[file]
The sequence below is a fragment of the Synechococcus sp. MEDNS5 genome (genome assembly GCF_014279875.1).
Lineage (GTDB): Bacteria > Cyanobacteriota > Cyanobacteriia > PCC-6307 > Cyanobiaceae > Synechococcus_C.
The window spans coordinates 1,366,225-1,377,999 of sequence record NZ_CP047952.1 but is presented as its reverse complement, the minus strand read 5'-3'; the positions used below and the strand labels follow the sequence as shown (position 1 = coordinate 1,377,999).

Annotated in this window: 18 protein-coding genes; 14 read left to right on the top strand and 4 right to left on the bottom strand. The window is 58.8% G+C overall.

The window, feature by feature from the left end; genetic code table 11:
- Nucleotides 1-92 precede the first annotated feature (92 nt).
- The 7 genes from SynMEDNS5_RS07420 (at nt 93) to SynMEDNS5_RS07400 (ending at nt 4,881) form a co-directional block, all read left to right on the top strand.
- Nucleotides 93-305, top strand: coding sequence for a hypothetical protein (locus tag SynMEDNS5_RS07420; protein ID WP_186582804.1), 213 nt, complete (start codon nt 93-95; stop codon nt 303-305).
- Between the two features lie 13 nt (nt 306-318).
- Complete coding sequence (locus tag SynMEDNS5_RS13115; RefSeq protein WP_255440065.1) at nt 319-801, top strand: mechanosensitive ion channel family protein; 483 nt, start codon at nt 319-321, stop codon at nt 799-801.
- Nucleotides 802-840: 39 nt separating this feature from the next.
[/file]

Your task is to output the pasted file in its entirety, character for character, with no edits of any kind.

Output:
The sequence below is a fragment of the Synechococcus sp. MEDNS5 genome (genome assembly GCF_014279875.1).
Lineage (GTDB): Bacteria > Cyanobacteriota > Cyanobacteriia > PCC-6307 > Cyanobiaceae > Synechococcus_C.
The window spans coordinates 1,366,225-1,377,999 of sequence record NZ_CP047952.1 but is presented as its reverse complement, the minus strand read 5'-3'; the positions used below and the strand labels follow the sequence as shown (position 1 = coordinate 1,377,999).

Annotated in this window: 18 protein-coding genes; 14 read left to right on the top strand and 4 right to left on the bottom strand. The window is 58.8% G+C overall.

The window, feature by feature from the left end; genetic code table 11:
- Nucleotides 1-92 precede the first annotated feature (92 nt).
- The 7 genes from SynMEDNS5_RS07420 (at nt 93) to SynMEDNS5_RS07400 (ending at nt 4,881) form a co-directional block, all read left to right on the top strand.
- Nucleotides 93-305, top strand: coding sequence for a hypothetical protein (locus tag SynMEDNS5_RS07420; protein ID WP_186582804.1), 213 nt, complete (start codon nt 93-95; stop codon nt 303-305).
- Between the two features lie 13 nt (nt 306-318).
- Complete coding sequence (locus tag SynMEDNS5_RS13115; RefSeq protein WP_255440065.1) at nt 319-801, top strand: mechanosensitive ion channel family protein; 483 nt, start codon at nt 319-321, stop codon at nt 799-801.
- Nucleotides 802-840: 39 nt separating this feature from the next.